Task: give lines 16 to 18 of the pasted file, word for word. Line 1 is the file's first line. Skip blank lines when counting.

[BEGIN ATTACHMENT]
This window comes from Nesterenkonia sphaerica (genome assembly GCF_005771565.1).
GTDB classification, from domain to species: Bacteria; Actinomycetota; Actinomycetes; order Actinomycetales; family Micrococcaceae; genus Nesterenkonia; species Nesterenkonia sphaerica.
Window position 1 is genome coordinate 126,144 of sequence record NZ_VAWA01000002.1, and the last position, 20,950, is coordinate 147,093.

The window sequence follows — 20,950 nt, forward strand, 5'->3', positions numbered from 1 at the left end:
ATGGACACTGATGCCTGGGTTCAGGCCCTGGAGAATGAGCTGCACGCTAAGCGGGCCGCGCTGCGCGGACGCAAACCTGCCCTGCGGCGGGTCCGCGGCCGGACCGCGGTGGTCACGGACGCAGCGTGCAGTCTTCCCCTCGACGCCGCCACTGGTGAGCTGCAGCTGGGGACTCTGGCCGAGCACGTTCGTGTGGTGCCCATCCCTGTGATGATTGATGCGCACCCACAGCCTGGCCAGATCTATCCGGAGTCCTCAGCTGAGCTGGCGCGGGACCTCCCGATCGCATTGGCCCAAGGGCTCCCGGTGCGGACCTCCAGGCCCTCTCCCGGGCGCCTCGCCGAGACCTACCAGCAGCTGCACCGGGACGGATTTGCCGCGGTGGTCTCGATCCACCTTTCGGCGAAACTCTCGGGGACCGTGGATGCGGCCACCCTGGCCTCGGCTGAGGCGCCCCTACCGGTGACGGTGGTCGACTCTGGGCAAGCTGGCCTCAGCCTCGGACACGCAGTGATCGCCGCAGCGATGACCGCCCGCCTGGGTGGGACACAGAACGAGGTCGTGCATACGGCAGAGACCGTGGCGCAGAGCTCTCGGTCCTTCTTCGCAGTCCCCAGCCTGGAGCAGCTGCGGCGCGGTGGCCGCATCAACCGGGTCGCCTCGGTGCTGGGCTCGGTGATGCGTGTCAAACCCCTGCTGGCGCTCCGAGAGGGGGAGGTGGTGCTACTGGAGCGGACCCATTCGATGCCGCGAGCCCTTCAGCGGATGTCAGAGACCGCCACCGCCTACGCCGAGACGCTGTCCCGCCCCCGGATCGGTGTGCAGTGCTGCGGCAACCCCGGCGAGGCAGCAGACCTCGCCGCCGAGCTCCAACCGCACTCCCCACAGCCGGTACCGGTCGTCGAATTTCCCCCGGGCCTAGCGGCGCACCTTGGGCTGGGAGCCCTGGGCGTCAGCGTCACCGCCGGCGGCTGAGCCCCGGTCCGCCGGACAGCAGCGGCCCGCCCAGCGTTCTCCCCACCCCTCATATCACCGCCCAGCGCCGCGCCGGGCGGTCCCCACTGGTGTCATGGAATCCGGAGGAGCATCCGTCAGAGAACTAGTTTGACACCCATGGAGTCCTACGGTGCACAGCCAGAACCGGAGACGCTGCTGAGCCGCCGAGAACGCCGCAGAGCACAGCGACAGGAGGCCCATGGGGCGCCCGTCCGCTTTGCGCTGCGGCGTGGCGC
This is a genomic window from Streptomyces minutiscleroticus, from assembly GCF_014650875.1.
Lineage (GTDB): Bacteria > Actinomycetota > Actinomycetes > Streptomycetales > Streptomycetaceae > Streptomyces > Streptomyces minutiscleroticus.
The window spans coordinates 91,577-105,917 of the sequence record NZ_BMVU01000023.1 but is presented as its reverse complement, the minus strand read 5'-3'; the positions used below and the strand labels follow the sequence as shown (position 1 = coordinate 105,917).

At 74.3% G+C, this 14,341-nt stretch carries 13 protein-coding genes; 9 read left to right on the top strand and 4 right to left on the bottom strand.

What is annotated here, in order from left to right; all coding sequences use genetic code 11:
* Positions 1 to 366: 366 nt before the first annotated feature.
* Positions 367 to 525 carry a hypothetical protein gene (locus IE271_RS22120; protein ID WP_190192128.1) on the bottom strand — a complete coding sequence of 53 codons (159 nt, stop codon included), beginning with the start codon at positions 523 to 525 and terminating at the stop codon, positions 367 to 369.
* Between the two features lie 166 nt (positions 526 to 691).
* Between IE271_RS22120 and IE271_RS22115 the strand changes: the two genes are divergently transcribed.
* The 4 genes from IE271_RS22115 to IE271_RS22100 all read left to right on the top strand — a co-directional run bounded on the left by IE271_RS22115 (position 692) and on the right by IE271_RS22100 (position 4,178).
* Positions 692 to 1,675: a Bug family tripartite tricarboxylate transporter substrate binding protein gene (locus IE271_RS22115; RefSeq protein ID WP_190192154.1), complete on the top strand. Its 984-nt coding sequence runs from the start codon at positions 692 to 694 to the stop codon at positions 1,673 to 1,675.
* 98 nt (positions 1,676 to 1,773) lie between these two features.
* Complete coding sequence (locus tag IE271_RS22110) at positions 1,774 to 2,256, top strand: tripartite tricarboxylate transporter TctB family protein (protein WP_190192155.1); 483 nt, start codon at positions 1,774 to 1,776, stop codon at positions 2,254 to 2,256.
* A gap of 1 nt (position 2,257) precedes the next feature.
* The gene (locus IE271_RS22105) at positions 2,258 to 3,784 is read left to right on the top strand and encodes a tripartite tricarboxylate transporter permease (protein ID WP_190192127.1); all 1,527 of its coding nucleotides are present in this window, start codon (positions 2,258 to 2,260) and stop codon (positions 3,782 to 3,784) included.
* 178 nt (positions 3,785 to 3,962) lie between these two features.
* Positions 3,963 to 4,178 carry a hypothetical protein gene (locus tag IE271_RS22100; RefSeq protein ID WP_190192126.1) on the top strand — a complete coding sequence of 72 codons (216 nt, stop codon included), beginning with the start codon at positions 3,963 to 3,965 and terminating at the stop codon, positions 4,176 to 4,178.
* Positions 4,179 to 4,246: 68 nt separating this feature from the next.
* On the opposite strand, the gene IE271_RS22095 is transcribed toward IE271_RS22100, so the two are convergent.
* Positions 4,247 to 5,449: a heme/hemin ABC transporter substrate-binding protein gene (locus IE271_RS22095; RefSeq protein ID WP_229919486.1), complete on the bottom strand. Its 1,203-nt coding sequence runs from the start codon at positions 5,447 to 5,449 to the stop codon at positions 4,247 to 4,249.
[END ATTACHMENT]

* Positions 692 to 1,675: a Bug family tripartite tricarboxylate transporter substrate binding protein gene (locus IE271_RS22115; RefSeq protein ID WP_190192154.1), complete on the top strand. Its 984-nt coding sequence runs from the start codon at positions 692 to 694 to the stop codon at positions 1,673 to 1,675.
* 98 nt (positions 1,676 to 1,773) lie between these two features.
* Complete coding sequence (locus tag IE271_RS22110) at positions 1,774 to 2,256, top strand: tripartite tricarboxylate transporter TctB family protein (protein WP_190192155.1); 483 nt, start codon at positions 1,774 to 1,776, stop codon at positions 2,254 to 2,256.